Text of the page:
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All Studies   Meta Analysis    Recent:   

Vitamin D levels and COVID-19 severe pneumonia: a prospective case-control study

Cardoso et al., medRxiv, doi:10.1101/2024.06.10.24308690
Jun 2024  
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Severe pneumonia, defici.. 67% Improvement Relative Risk Severe pneumonia, insuffic.. 50% Vitamin D for COVID-19  Cardoso et al.  Sufficiency Are vitamin D levels associated with COVID-19 outcomes? Prospective study of 614 patients in Brazil (Apr 2020 - Feb 2022) Lower progression with higher vitamin D levels (p=0.000046) c19early.org Cardoso et al., medRxiv, June 2024 Favorsvitamin D Favorscontrol 0 0.5 1 1.5 2+
Vitamin D for COVID-19
8th treatment shown to reduce risk in October 2020
 
*, now with p < 0.00000000001 from 122 studies, recognized in 9 countries.
No treatment is 100% effective. Protocols combine treatments. * >10% efficacy, ≥3 studies.
4,400+ studies for 81 treatments. c19early.org
Prospective case-control study of 614 patients in Brazil showing lower vitamin D levels associated with increased risk of severe COVID-19 pneumonia.
This is the 199th COVID-19 sufficiency study for vitamin D, which collectively show higher levels reduce risk with p<0.0000000001 (1 in 835,162 vigintillion).
severe pneumonia, 66.7% lower, OR 0.33, p < 0.001, high D levels (≥30ng/ml) 83 of 145 (57.2%) cases, 147 of 175 (84.0%) controls, NNT 3.0, adjusted per study, inverted to make OR<1 favor high D levels (≥30ng/ml), case control OR, deficient vs. sufficient, multivariable.
severe pneumonia, 50.0% lower, OR 0.50, p < 0.001, high D levels (≥30ng/mL) 83 of 245 (33.9%) cases, 147 of 279 (52.7%) controls, NNT 5.3, adjusted per study, inverted to make OR<1 favor high D levels (≥30ng/mL), case control OR, insufficient vs. sufficient, multivariable.
Effect extraction follows pre-specified rules prioritizing more serious outcomes. Submit updates
Cardoso et al., 11 Jun 2024, prospective, Brazil, preprint, 7 authors, study period April 2020 - February 2022. Contact: joaoguilherme@imip.org.br.
This PaperVitamin DAll
Vitamin D levels and COVID-19 severe pneumonia: a prospective case-control study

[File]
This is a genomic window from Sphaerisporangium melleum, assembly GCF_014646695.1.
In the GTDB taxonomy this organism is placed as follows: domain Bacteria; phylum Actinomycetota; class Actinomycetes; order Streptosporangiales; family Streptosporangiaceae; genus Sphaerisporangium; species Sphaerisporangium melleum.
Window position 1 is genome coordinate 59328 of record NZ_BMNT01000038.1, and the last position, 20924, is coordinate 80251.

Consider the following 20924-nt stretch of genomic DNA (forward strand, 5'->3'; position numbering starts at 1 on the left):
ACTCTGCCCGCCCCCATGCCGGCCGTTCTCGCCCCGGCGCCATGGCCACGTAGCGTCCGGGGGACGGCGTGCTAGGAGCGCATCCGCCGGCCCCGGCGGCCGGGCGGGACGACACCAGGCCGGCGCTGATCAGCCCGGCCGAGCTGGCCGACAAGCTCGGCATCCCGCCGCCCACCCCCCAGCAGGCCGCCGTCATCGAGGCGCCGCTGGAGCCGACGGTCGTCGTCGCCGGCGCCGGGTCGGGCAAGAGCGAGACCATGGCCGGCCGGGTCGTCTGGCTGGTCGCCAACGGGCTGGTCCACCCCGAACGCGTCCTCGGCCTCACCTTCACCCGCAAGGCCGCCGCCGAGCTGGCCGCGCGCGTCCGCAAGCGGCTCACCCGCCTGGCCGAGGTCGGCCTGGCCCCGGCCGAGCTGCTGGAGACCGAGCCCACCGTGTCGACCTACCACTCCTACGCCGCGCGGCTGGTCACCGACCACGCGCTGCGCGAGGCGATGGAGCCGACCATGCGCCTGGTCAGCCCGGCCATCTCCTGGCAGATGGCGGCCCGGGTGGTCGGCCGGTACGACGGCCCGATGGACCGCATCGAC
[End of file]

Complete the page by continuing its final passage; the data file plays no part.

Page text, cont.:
Fortunato J Cardoso, Carla A Araujo, Jose Roberto Silva Junior, Angelica Guimaraes, Michelle Viana Taveiro, Jose Natal Figueiroa, Joao G Alves
doi:10.1101/2024.06.10.24308690
Introduction: The hypothesis that a low vitamin D levels is associated with a higher risk for severe COVID-19 has not been completely proven, especially with severe pneumonia. Objective: The goal of this study was to confirm the link between vitamin D levels and COVID-19 severe pneumonia. Methods: This prospective case-control study involved 307 patients who developed severe SARS-CoV-2 pneumonia and were hospitalized in an intensive care unit. Age-and sex-matched controls (307) were selected from the same population; 307 patients with mild to moderate forms of COVID-19 who were not hospitalized. Vitamin D levels were assessed during the duration of the disease. Results: The mean vitamin D level was lower in the severe COVID-19 pneumonia group as compared to the control group; 26.8 ± 7.6 ng/mL vs 28.6 ± 7.4 ng/mL, p<0.002. There were more patients with a sufficient level of vitamin D in the control group as compared to the control group; 127 (20.6%) vs 89 (14.5%), p<0.001. Multivariable analysis showed that a deficient vitamin D level was associated with a higher risk for severe COVID-19 pneumonia (OR=3.0; 95% CI: 1.79, 5.10CI), p<0.001. Conclusion: A sufficient vitamin D level is linked to a lower risk of COVID-19 severe pneumonia.
Competing interests None declared Authors' contributions JGBA and FJC conceived the study. FJC, CAA, JRSJ, and MRT participated in the data collection. JGBA and JNF analyzed the data. JGBA and FJC wrote the main manuscript text. All authors reviewed the manuscript.
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